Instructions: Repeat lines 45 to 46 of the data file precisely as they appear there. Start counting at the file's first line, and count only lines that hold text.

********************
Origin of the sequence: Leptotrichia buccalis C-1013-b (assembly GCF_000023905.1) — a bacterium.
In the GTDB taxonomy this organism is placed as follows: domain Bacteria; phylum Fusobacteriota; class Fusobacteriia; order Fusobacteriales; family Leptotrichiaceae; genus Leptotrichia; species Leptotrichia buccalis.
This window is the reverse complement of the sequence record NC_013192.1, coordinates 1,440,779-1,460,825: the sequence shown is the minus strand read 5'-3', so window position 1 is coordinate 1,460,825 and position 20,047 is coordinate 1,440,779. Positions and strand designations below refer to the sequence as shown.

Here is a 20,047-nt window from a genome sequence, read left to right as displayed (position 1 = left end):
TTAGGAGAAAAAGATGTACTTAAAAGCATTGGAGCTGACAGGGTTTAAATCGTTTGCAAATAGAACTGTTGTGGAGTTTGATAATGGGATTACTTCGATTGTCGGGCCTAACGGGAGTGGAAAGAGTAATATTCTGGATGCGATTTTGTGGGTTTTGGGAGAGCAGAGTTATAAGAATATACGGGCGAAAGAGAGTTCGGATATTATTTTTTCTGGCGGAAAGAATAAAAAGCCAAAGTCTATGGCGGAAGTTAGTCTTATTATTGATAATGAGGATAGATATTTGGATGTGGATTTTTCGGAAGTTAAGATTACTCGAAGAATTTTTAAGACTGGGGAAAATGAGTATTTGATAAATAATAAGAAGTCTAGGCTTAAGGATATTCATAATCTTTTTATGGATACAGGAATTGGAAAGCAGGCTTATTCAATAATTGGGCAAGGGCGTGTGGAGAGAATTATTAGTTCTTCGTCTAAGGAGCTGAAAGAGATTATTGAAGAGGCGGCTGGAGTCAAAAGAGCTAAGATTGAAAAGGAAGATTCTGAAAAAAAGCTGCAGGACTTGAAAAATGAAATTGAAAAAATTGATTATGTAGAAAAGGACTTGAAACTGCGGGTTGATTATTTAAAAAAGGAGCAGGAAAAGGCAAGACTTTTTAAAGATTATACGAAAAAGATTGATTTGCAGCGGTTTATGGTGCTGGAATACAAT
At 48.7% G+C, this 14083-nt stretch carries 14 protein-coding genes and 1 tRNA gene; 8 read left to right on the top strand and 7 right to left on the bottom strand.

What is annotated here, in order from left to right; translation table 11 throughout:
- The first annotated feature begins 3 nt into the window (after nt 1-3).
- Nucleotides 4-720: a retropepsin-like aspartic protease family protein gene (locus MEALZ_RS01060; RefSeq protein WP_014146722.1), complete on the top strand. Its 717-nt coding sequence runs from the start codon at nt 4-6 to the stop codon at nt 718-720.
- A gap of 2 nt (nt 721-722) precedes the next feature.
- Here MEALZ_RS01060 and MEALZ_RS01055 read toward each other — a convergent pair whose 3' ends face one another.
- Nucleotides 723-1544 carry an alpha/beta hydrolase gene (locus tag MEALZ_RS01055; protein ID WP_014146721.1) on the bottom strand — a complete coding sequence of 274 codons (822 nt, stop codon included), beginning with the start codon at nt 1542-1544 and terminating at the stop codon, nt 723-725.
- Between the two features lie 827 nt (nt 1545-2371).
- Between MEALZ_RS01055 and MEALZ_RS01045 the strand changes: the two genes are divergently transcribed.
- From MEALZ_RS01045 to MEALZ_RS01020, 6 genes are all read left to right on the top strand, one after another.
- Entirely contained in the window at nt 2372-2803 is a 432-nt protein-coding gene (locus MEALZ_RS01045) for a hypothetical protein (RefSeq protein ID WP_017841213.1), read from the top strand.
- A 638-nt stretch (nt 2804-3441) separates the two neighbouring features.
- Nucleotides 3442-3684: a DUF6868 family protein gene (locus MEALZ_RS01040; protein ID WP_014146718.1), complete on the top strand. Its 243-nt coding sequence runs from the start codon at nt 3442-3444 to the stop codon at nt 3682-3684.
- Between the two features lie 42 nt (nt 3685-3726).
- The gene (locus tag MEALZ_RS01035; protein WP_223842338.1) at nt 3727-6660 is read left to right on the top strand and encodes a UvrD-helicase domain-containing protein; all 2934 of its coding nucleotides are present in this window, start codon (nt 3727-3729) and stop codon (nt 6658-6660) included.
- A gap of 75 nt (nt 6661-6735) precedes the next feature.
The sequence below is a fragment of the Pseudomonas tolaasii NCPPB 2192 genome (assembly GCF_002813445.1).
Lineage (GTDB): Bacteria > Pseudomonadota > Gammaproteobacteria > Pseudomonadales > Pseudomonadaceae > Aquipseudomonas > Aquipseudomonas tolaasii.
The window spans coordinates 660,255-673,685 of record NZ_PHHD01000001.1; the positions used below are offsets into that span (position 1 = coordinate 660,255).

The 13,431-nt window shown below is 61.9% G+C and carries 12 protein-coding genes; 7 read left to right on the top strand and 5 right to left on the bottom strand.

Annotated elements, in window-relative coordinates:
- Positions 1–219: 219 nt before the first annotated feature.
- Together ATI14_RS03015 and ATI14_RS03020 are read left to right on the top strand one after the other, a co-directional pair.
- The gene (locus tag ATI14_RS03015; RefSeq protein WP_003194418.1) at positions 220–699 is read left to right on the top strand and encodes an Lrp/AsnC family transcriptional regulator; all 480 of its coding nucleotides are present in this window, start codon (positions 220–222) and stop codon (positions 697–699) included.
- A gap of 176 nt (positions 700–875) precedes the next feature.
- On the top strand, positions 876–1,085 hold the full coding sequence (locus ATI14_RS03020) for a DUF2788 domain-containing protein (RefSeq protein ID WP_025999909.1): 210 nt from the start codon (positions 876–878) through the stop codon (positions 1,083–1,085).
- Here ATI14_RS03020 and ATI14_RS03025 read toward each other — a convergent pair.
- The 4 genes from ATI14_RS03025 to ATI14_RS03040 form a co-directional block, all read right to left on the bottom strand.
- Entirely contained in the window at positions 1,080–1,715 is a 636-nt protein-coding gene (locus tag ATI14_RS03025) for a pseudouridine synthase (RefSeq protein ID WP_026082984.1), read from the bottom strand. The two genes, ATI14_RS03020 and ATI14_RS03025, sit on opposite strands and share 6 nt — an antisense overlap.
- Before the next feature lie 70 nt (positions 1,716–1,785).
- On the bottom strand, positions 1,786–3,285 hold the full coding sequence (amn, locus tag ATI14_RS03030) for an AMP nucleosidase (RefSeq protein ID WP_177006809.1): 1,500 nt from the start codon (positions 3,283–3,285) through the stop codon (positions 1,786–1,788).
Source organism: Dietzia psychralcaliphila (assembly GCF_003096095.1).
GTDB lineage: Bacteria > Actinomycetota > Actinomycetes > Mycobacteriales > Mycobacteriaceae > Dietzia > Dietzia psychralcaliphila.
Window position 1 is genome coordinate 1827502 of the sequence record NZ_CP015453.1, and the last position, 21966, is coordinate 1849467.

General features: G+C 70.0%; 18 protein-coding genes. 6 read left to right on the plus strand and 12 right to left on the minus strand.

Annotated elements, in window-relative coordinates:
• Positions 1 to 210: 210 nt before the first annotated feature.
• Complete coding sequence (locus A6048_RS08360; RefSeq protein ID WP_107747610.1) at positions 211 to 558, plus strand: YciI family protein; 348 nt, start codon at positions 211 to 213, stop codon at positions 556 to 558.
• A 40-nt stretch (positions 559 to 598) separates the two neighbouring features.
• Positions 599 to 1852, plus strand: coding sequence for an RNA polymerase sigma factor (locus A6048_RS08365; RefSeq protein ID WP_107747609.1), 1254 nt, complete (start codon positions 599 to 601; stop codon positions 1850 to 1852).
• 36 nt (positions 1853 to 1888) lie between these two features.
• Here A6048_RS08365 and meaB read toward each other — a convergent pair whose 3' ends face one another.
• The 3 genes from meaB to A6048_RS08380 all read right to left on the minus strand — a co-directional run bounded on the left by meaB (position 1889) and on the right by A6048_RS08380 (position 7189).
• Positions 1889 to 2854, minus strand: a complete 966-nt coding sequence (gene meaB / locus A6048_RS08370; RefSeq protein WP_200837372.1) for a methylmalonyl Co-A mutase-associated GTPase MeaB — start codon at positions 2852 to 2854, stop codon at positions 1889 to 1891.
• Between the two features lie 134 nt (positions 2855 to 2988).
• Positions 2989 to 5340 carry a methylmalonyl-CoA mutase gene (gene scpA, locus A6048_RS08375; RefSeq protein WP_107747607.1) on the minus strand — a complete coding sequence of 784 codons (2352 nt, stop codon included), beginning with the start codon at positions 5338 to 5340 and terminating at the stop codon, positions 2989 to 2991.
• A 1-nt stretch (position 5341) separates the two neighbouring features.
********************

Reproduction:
• Positions 599 to 1852, plus strand: coding sequence for an RNA polymerase sigma factor (locus A6048_RS08365; RefSeq protein ID WP_107747609.1), 1254 nt, complete (start codon positions 599 to 601; stop codon positions 1850 to 1852).
• 36 nt (positions 1853 to 1888) lie between these two features.